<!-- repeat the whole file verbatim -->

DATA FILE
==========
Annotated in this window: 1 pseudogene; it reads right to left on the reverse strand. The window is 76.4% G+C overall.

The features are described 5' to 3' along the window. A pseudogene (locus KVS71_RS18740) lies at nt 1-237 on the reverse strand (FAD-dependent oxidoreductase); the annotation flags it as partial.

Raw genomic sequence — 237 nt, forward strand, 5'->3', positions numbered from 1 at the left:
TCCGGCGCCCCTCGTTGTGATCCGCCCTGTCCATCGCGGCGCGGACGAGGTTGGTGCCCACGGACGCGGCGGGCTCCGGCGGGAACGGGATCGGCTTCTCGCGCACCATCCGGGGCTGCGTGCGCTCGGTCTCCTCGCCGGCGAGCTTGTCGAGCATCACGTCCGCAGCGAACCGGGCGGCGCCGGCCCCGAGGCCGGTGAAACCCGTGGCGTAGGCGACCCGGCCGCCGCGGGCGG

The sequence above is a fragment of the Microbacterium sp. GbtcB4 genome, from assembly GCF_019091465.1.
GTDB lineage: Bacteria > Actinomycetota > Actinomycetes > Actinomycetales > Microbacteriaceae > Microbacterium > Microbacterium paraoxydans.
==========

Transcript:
Annotated in this window: 1 pseudogene; it reads right to left on the reverse strand. The window is 76.4% G+C overall.

The features are described 5' to 3' along the window. A pseudogene (locus KVS71_RS18740) lies at nt 1-237 on the reverse strand (FAD-dependent oxidoreductase); the annotation flags it as partial.

Raw genomic sequence — 237 nt, forward strand, 5'->3', positions numbered from 1 at the left:
TCCGGCGCCCCTCGTTGTGATCCGCCCTGTCCATCGCGGCGCGGACGAGGTTGGTGCCCACGGACGCGGCGGGCTCCGGCGGGAACGGGATCGGCTTCTCGCGCACCATCCGGGGCTGCGTGCGCTCGGTCTCCTCGCCGGCGAGCTTGTCGAGCATCACGTCCGCAGCGAACCGGGCGGCGCCGGCCCCGAGGCCGGTGAAACCCGTGGCGTAGGCGACCCGGCCGCCGCGGGCGG

The sequence above is a fragment of the Microbacterium sp. GbtcB4 genome, from assembly GCF_019091465.1.
GTDB lineage: Bacteria > Actinomycetota > Actinomycetes > Actinomycetales > Microbacteriaceae > Microbacterium > Microbacterium paraoxydans.